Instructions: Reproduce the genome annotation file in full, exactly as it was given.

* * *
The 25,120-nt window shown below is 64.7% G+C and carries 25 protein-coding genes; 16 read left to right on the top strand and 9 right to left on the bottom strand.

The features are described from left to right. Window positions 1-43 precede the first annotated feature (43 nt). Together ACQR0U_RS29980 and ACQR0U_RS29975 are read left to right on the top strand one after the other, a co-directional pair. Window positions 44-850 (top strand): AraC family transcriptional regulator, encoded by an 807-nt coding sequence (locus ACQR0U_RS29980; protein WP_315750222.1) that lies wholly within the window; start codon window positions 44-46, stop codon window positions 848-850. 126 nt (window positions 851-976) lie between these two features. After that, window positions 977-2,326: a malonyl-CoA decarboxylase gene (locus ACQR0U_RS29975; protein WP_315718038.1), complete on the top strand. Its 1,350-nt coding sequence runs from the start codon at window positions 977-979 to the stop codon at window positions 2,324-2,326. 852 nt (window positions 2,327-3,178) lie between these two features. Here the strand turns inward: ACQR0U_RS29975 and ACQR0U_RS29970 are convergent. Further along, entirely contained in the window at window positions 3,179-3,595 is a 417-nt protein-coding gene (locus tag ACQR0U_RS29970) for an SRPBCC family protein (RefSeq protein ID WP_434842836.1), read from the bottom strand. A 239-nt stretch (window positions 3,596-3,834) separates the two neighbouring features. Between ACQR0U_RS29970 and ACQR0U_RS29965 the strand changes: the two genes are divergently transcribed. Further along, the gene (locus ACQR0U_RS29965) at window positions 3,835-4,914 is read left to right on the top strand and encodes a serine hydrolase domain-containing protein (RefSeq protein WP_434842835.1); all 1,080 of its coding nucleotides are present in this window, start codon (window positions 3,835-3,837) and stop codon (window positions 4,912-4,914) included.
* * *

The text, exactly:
The 25,120-nt window shown below is 64.7% G+C and carries 25 protein-coding genes; 16 read left to right on the top strand and 9 right to left on the bottom strand.

The features are described from left to right. Window positions 1-43 precede the first annotated feature (43 nt). Together ACQR0U_RS29980 and ACQR0U_RS29975 are read left to right on the top strand one after the other, a co-directional pair. Window positions 44-850 (top strand): AraC family transcriptional regulator, encoded by an 807-nt coding sequence (locus ACQR0U_RS29980; protein WP_315750222.1) that lies wholly within the window; start codon window positions 44-46, stop codon window positions 848-850. 126 nt (window positions 851-976) lie between these two features. After that, window positions 977-2,326: a malonyl-CoA decarboxylase gene (locus ACQR0U_RS29975; protein WP_315718038.1), complete on the top strand. Its 1,350-nt coding sequence runs from the start codon at window positions 977-979 to the stop codon at window positions 2,324-2,326. 852 nt (window positions 2,327-3,178) lie between these two features. Here the strand turns inward: ACQR0U_RS29975 and ACQR0U_RS29970 are convergent. Further along, entirely contained in the window at window positions 3,179-3,595 is a 417-nt protein-coding gene (locus tag ACQR0U_RS29970) for an SRPBCC family protein (RefSeq protein ID WP_434842836.1), read from the bottom strand. A 239-nt stretch (window positions 3,596-3,834) separates the two neighbouring features. Between ACQR0U_RS29970 and ACQR0U_RS29965 the strand changes: the two genes are divergently transcribed. Further along, the gene (locus ACQR0U_RS29965) at window positions 3,835-4,914 is read left to right on the top strand and encodes a serine hydrolase domain-containing protein (RefSeq protein WP_434842835.1); all 1,080 of its coding nucleotides are present in this window, start codon (window positions 3,835-3,837) and stop codon (window positions 4,912-4,914) included.